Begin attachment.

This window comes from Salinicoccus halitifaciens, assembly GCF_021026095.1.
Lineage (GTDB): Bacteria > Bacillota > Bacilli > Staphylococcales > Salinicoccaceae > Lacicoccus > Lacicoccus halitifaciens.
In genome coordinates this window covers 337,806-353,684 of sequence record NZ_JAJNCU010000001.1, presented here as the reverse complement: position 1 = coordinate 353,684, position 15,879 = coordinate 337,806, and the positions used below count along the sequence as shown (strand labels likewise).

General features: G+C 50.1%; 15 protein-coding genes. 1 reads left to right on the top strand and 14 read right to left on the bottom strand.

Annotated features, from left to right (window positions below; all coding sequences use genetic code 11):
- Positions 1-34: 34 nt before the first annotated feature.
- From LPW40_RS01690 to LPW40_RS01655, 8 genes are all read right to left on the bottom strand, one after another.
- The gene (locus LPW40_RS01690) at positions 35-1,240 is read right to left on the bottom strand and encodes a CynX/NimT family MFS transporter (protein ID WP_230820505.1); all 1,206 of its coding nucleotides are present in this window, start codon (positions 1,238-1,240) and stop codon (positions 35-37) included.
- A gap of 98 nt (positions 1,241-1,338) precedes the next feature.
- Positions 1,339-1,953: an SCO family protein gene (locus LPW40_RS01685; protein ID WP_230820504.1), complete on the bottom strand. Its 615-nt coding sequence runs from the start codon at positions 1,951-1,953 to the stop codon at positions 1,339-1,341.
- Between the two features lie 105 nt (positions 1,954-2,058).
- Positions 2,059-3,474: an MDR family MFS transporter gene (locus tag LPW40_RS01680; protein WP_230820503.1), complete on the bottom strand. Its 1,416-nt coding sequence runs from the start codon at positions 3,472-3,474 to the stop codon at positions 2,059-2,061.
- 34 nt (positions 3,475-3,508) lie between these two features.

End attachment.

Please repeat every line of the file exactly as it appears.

This window comes from Salinicoccus halitifaciens, assembly GCF_021026095.1.
Lineage (GTDB): Bacteria > Bacillota > Bacilli > Staphylococcales > Salinicoccaceae > Lacicoccus > Lacicoccus halitifaciens.
In genome coordinates this window covers 337,806-353,684 of sequence record NZ_JAJNCU010000001.1, presented here as the reverse complement: position 1 = coordinate 353,684, position 15,879 = coordinate 337,806, and the positions used below count along the sequence as shown (strand labels likewise).

General features: G+C 50.1%; 15 protein-coding genes. 1 reads left to right on the top strand and 14 read right to left on the bottom strand.

Annotated features, from left to right (window positions below; all coding sequences use genetic code 11):
- Positions 1-34: 34 nt before the first annotated feature.
- From LPW40_RS01690 to LPW40_RS01655, 8 genes are all read right to left on the bottom strand, one after another.
- The gene (locus LPW40_RS01690) at positions 35-1,240 is read right to left on the bottom strand and encodes a CynX/NimT family MFS transporter (protein ID WP_230820505.1); all 1,206 of its coding nucleotides are present in this window, start codon (positions 1,238-1,240) and stop codon (positions 35-37) included.
- A gap of 98 nt (positions 1,241-1,338) precedes the next feature.
- Positions 1,339-1,953: an SCO family protein gene (locus LPW40_RS01685; protein ID WP_230820504.1), complete on the bottom strand. Its 615-nt coding sequence runs from the start codon at positions 1,951-1,953 to the stop codon at positions 1,339-1,341.
- Between the two features lie 105 nt (positions 1,954-2,058).
- Positions 2,059-3,474: an MDR family MFS transporter gene (locus tag LPW40_RS01680; protein WP_230820503.1), complete on the bottom strand. Its 1,416-nt coding sequence runs from the start codon at positions 3,472-3,474 to the stop codon at positions 2,059-2,061.
- 34 nt (positions 3,475-3,508) lie between these two features.